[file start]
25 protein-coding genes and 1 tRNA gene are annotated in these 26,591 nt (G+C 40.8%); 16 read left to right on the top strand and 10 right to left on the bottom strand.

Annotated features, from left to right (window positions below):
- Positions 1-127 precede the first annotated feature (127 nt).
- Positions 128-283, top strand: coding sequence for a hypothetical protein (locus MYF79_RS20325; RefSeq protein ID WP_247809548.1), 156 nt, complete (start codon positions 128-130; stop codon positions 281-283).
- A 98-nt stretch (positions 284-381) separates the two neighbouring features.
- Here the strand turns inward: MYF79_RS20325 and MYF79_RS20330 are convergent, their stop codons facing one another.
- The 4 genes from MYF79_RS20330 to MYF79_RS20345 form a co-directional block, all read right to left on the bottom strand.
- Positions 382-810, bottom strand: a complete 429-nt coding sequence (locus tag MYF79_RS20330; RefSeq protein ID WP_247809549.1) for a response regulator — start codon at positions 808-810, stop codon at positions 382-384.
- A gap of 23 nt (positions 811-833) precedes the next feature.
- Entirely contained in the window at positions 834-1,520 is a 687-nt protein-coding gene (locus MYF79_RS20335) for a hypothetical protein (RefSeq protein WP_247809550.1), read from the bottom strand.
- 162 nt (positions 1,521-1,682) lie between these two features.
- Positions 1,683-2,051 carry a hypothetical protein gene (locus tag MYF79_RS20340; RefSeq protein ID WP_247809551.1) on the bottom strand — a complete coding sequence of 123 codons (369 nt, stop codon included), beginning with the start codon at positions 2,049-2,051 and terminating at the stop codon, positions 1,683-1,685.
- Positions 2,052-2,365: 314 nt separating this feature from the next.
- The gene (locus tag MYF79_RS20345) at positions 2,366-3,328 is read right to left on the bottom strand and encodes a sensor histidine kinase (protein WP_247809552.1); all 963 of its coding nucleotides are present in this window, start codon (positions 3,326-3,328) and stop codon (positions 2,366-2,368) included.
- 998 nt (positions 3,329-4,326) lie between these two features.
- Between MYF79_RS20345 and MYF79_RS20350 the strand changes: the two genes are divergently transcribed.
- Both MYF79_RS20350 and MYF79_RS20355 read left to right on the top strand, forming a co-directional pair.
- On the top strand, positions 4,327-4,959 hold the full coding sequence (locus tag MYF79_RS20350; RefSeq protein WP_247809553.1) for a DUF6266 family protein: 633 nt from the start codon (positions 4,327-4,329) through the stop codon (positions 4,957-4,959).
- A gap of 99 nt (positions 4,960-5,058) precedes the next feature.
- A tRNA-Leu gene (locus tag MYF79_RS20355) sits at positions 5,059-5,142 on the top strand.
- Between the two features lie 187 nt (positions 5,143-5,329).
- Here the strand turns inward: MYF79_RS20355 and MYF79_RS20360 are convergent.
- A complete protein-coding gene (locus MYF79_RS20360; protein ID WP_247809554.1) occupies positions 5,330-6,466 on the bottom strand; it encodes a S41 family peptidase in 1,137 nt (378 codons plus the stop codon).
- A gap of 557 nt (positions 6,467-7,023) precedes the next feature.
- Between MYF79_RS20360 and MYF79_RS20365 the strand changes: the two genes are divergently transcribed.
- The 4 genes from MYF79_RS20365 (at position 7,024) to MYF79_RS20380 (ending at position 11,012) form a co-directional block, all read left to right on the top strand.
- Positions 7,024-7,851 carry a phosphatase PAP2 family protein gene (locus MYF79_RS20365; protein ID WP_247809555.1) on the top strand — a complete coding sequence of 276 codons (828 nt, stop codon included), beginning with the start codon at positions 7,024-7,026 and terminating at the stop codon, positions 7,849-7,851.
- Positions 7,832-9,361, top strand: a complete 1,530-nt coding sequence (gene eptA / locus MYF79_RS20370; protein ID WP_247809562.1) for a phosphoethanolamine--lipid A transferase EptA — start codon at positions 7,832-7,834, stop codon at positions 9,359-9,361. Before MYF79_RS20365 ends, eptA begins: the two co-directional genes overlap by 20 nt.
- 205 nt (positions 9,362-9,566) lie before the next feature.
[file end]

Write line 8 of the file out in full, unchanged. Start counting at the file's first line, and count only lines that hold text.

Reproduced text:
- Positions 382-810, bottom strand: a complete 429-nt coding sequence (locus tag MYF79_RS20330; RefSeq protein ID WP_247809549.1) for a response regulator — start codon at positions 808-810, stop codon at positions 382-384.